AD&D: Cavalry Weight Accounting

 Observations here:

  • In the AD&D Monster Manual, horses get two load categories: light (full-speed; approximately equal to the OD&D limits), and heavy (half-speed; about double the light load). That's arguably reasonable.
  • The average male human weight of 175 pounds is reiterated in the table on DMG p. 102, so we use that again in our spreadsheet.
  • The weight for arms & armor are generally reduced, pulling them more towards real-world scales, as far as I can tell.
  • The Advanced D&D ruleset gives distinctions to different types of saddles, barding, shields, helmets, lances, and swords -- so I've indicated the expected selection for each.
  • In particular, DMG p. 31 describes medium horsemen as "similar to heavy cavalry", so when necessary I picked the heavier version of the gear (saddle, shield, helmet).
  • The AD&D Monster Manual makes no reference to expected barding anywhere in the book (contrast with OD&D above). So are we to assume that light cavalry always use the leather barding, medium chain, and heavy plate, as provided in the equipment list? That would be my best guess of the intent (despite it being ahistorical to my knowledge) -- so that's what I've entered for each type.
  • Strangely, Gygax has massively increased the weight of barding to a completely ludicrous level (noted by orange warning lights above). Even the leather barding is more than double the weight of barding in OD&D. Plate barding is more than quintuple the heaviest historical example I could find -- on its own, maxing out the first-tier load limit of the heavy horse. (!)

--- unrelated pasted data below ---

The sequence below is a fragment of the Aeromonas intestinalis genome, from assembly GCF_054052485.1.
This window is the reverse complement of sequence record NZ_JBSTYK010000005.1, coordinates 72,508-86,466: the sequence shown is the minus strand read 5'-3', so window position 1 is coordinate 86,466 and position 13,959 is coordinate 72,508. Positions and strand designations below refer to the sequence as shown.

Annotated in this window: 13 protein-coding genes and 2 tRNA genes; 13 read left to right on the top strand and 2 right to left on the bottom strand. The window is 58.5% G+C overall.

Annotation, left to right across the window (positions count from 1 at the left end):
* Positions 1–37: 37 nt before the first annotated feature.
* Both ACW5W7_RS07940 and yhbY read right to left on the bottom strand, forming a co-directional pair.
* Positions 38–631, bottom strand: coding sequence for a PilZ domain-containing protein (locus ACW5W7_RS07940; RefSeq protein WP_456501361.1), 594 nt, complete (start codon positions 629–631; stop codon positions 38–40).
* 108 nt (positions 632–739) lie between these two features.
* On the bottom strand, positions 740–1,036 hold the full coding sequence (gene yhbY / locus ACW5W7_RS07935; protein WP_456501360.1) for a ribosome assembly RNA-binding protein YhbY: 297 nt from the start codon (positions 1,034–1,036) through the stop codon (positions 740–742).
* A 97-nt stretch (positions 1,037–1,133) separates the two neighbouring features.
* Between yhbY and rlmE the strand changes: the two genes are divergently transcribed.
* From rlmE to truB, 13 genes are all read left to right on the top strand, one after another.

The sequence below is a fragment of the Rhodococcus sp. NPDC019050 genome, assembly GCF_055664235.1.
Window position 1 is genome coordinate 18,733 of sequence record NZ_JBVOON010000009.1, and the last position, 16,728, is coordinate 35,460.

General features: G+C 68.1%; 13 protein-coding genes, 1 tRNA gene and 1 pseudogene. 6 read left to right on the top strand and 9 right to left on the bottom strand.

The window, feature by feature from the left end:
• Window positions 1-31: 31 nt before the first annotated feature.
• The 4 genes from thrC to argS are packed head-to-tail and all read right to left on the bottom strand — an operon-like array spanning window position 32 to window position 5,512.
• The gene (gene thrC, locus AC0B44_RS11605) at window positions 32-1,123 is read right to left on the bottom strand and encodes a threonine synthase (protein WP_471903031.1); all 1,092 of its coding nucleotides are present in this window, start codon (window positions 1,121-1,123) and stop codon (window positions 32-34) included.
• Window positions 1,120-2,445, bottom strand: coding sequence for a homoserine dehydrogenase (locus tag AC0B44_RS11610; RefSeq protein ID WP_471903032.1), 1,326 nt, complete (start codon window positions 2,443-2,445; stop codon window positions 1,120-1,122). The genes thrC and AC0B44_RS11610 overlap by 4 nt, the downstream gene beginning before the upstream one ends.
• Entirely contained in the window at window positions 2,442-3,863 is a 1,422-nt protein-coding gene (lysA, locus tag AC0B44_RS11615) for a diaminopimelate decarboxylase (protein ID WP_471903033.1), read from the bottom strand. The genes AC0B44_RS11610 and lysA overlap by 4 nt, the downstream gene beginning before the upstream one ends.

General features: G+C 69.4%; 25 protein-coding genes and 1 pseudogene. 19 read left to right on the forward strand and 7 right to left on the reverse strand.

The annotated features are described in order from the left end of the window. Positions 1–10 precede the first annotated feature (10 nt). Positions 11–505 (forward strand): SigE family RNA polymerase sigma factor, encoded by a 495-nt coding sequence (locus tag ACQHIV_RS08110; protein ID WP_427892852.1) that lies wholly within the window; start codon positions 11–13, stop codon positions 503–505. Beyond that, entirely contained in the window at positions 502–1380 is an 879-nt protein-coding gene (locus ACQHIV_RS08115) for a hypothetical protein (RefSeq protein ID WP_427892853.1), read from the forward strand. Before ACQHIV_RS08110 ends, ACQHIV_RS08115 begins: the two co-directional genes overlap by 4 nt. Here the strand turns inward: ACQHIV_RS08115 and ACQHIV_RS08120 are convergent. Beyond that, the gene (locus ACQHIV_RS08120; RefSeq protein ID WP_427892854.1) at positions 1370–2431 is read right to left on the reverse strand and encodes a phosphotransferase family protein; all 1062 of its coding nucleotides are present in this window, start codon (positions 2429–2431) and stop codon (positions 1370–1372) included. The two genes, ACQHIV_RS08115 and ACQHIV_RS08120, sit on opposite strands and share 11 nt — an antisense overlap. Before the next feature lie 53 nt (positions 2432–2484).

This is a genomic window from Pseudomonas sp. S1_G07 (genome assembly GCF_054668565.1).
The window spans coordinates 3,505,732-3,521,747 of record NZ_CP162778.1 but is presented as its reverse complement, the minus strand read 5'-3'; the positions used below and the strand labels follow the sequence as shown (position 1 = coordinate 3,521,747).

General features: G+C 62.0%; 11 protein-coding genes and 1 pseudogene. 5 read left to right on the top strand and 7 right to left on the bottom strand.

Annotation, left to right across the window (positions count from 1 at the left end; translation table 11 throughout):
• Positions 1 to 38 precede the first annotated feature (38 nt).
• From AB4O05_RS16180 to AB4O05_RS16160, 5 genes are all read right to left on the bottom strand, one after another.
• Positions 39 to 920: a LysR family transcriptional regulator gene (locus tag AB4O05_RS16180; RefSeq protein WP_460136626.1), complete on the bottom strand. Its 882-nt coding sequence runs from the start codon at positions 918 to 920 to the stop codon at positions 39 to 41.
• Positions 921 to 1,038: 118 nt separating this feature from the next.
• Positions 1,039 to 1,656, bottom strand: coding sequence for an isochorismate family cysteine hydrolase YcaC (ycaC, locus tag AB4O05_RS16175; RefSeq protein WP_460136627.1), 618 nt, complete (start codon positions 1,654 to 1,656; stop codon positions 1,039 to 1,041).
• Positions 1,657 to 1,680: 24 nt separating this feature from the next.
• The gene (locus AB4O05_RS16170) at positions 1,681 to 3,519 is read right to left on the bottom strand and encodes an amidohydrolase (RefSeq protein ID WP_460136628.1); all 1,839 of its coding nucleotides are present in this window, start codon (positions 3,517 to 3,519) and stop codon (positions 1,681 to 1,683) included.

Conclusions for AD&D:

  • The fully-kitted cavalrymen are all significantly over the limit for expected full-speed horse movement. In particular, the heavy horseman is far over the maximum limit for the heavy horse, and cannot move at all by the letter of these rules. The medium horseman is only 3 pounds away from the same thing. (Noted by yellow & red highlights.)
  • Apart from the barding issue, looking at the men alone (i.e., off the horse), there is a similar problem. The load limits for average-strength men have been reduced by an order of about a half (35-70-105 pounds in the PHB), and the light & medium men are over the expected limits for the first two categories. (Despite this reduction being maybe real-world reasonable, it outpaced the reduction in arms & armor weight to drop the men into slower categories.)
  • Overall -- this design is simply broken. The primary problem is the unwarranted and inexplicable inflation in barding weights (which, again, renders the heavy horseman immobilized). But more generally, the fragmentation of where the encumbrance rules are located (scattered all over many books) is echoed in the design decisions being unsynchronized, and have produced a fundamentally incoherent system.

Further Discussion

Obviously, this is another instance where the Original D&D system runs the table on the later Advanced D&D system. It's really puzzling how the latter system was allowed to get so fragmented, so quickly, as to produce results like this.